Why furniture upcycling is here to stay

Despite taking baby steps into popular culture in the ‘90s, the concept of upcycling only became mainstream part way into the new millennium, when it was adopted by a generation who identify the sharing economy, recycling, and bin scavengers with practical guile and common sense rather than post-war poverty.

why-furniture-upcycling-is-here-to-stay

Image Credit

Defining upcycling

Initially, it may seem that there is not much of a difference between recycling and upcycling, but there is a key factor that sets the two approaches apart. Rather than simply making something new out of an item, upcycling involves both transformation and added financial value. While turning stale bread into breadcrumbs is recycling, covering a cat-claw-shredded armchair with new material would render it upcycled.

The focus of modern upcycling

Although there are thousands of people upcycling all kinds of interesting things, the most popular and longest-standing category is furniture. Popularised by the craze for “shabby chic”, upcyling is an accessible and affordable way to create one-off pieces of furniture. This movement is growing, fueled by the modern desire for household items that are unique.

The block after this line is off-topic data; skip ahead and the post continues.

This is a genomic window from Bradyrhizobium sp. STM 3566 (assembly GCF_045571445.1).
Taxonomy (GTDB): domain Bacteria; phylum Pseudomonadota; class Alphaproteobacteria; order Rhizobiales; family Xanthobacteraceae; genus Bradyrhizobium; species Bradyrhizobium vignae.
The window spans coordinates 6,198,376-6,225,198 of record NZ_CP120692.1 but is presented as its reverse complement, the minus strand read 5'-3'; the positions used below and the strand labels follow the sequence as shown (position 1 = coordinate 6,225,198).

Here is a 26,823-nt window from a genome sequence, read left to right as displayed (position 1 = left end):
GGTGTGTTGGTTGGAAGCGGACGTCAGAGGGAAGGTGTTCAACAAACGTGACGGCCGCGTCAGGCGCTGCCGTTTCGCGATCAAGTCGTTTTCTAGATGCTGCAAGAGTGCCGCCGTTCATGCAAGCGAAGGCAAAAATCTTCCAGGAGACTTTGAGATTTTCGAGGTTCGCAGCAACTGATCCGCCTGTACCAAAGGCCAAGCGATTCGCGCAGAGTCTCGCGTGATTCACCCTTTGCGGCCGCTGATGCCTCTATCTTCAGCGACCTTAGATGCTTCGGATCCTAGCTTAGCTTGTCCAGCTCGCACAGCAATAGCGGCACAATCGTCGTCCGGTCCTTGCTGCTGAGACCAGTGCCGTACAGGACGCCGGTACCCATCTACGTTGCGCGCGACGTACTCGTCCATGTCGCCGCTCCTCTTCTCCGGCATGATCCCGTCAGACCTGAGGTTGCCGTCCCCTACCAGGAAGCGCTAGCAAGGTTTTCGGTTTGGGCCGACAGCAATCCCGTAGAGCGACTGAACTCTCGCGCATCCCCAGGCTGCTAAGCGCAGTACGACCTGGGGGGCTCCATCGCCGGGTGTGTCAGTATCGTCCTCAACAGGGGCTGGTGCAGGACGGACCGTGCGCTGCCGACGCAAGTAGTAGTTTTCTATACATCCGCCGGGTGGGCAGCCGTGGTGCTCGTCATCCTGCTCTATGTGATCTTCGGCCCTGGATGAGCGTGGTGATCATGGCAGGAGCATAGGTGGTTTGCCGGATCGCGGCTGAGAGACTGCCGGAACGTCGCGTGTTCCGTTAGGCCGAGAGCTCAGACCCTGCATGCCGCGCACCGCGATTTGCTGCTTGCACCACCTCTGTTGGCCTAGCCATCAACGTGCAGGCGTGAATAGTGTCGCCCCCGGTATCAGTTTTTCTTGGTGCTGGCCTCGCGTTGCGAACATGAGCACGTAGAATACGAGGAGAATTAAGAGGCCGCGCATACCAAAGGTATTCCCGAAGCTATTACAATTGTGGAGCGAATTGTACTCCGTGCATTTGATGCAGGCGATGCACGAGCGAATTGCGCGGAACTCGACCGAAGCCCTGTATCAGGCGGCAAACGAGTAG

Individual style

The yearning to fill your living space with bespoke furniture reflecting your personal taste and style in a way that Scandinavian flat-pack pieces, which were once the ultimate must-haves themselves, simply cannot motivates many modern upcyclers.

Is furniture upcycling here to stay?

For some committed upcyclers, this trend has become a career, aided by sites such as eBay and Etsy that provide a readymade global marketplace, along with Facebook buy and sell groups for the local area. It seems that the appreciation for furniture that is one-of-a-kind yet as affordable as mass-produced pieces is not likely to wane in the future.

Interested but lack the time or skill to upcycle furniture?

The less handy, uncreative or simply time-starved among us who really want unique pieces of furniture are free to buy from those who release their upcycled work for sale. If having some say in the design and materials used is important, checking out local providers such as Bristol bespoke furniture by Simon Kohn is another option.

There are no rules or limits on the ways furniture can be upcycled, so we can expect to enjoy this concept as it grows and transforms for many years to come.